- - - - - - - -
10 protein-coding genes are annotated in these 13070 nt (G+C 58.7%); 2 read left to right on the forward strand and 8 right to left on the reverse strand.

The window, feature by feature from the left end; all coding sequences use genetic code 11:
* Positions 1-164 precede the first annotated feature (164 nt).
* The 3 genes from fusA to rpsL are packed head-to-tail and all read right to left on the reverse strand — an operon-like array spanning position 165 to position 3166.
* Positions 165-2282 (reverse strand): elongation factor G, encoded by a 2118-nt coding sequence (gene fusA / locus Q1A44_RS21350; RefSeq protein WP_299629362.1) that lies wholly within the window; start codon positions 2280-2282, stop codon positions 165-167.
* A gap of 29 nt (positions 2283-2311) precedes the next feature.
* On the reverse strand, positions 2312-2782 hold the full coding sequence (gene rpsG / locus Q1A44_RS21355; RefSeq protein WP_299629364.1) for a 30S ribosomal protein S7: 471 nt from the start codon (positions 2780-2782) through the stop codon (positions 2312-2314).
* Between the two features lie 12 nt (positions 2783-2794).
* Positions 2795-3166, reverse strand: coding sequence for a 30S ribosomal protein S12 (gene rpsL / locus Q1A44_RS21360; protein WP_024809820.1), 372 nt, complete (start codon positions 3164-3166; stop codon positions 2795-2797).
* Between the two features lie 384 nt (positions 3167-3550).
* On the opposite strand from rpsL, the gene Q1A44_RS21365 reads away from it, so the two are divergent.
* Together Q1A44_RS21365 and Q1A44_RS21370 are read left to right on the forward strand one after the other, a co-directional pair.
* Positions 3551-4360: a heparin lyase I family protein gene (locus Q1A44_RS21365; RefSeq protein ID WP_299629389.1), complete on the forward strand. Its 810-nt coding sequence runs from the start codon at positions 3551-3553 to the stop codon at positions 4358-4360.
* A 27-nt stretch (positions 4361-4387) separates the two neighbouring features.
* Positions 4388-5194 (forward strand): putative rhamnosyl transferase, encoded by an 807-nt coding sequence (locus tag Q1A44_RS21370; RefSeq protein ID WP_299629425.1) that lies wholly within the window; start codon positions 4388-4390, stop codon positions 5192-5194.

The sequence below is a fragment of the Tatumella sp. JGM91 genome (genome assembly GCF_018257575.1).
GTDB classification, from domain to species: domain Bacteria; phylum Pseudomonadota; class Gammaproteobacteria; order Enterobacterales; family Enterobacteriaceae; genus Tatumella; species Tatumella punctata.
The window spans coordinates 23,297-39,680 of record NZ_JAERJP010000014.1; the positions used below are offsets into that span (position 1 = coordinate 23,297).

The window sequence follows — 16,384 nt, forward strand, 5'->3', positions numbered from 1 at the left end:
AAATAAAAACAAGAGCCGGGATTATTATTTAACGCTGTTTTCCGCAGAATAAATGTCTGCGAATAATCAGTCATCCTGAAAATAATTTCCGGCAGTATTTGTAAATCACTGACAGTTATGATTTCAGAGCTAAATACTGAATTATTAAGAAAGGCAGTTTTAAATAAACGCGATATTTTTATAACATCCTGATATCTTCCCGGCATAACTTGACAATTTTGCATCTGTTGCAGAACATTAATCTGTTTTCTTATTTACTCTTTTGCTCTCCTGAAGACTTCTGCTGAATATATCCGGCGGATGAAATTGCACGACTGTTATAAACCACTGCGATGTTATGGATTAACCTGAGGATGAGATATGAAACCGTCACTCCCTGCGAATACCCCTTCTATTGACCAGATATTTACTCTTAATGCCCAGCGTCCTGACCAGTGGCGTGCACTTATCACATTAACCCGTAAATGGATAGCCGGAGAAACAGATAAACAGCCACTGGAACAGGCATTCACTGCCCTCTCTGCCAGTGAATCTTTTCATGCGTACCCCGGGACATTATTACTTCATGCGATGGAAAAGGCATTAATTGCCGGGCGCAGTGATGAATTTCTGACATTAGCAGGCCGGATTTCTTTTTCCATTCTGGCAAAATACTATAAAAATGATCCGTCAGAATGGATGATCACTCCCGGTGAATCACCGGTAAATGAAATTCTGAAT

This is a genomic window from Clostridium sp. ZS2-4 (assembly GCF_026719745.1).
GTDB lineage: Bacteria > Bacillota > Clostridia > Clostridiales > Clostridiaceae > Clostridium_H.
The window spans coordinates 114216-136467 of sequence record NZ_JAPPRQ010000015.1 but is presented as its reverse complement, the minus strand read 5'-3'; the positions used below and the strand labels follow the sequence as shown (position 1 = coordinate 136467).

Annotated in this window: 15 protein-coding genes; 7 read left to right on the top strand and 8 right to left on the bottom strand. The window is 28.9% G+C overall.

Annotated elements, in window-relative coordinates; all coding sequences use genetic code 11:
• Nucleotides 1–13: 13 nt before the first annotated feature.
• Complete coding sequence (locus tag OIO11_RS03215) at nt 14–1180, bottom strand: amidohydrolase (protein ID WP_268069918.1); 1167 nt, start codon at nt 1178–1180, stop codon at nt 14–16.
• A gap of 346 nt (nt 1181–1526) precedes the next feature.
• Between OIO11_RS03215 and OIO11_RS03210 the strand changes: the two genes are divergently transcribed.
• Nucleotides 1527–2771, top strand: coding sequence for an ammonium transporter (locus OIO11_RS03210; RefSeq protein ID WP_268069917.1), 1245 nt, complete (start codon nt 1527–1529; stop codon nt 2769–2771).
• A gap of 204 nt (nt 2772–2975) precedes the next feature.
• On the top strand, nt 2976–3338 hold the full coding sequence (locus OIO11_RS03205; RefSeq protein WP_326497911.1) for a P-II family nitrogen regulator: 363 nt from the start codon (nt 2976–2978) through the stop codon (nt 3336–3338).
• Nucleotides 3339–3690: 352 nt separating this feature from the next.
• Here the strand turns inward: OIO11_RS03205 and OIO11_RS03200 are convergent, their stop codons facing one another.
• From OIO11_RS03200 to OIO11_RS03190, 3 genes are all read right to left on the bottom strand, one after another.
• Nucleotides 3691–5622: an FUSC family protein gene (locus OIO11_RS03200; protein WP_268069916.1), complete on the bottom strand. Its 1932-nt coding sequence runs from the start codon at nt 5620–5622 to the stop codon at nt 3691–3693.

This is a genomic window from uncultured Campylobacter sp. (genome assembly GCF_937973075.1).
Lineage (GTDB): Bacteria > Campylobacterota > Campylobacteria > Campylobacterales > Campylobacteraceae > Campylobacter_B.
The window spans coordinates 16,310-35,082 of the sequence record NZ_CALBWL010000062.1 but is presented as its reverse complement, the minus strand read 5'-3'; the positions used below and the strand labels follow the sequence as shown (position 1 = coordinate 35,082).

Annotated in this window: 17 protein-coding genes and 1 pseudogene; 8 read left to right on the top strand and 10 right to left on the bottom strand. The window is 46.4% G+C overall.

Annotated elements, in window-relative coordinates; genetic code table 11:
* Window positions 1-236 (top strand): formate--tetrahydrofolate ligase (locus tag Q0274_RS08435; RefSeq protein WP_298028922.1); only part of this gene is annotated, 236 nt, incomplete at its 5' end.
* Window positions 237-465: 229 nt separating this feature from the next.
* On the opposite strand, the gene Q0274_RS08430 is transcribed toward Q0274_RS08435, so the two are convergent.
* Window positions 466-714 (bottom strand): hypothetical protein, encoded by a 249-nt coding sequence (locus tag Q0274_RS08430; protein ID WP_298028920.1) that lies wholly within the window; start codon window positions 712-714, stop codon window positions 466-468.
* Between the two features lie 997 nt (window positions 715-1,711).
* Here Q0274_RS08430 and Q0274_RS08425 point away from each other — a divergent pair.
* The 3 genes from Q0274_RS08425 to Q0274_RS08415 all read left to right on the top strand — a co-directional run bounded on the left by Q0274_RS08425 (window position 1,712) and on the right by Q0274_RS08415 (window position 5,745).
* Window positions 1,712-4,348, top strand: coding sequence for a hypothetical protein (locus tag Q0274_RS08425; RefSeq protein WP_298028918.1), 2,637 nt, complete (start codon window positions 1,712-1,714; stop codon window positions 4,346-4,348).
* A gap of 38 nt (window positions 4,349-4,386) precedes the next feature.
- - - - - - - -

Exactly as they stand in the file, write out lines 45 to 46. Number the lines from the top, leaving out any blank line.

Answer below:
* Window positions 466-714 (bottom strand): hypothetical protein, encoded by a 249-nt coding sequence (locus tag Q0274_RS08430; protein ID WP_298028920.1) that lies wholly within the window; start codon window positions 712-714, stop codon window positions 466-468.
* Between the two features lie 997 nt (window positions 715-1,711).